by Philipp Gunz,
a biological anthropologists at the Max Planck Institute for Evolutionary Anthropology in Leipzig, Germany. His research group studies the evolution of human development with a focus on the evolution of the face and brain.
His research group studies the evolution of human development with a focus on the evolution of the face and brain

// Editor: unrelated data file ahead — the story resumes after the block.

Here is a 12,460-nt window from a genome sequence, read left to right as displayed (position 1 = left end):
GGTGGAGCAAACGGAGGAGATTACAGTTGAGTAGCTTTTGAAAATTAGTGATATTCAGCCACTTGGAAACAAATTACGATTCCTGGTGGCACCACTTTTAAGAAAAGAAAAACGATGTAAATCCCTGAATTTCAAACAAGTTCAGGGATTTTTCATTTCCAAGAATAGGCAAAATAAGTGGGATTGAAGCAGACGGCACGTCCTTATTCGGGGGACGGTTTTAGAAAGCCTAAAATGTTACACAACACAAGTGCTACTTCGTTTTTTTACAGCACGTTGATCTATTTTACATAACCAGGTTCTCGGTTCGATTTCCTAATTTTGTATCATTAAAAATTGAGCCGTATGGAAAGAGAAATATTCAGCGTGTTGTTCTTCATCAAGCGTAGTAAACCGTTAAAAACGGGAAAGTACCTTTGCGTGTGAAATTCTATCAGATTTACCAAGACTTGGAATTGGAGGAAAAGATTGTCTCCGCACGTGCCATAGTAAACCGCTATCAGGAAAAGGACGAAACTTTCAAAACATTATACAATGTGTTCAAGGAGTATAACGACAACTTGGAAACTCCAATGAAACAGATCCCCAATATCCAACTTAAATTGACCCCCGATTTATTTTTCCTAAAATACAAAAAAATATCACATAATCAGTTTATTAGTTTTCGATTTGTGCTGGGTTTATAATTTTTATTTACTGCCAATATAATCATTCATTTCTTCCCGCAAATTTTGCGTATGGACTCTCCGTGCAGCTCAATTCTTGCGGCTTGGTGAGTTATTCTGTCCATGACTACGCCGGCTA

The African origin of our own species is well documented by fossils and genetic data of people living today. However, very little is known about the early phase of Homo sapiens evolution, as the fossil and archeological sites are scarce and sometimes poorly dated. Comparative analyses based on high-resolution computed tomographic scans show that these earliest Homo sapiens had distinctly modern-looking faces, but imprints of their braincases indicate an archaic brain shape. These differences might reflect altered neural architecture, however, in the absence of fossil brain tissue the underlying neuroanatomical changes as well as their genetic bases remain elusive. We address this challenging question through a novel interdisciplinary approach that brings together the analysis of fossil skulls, ancient genomes, brain imaging and gene expression.Read more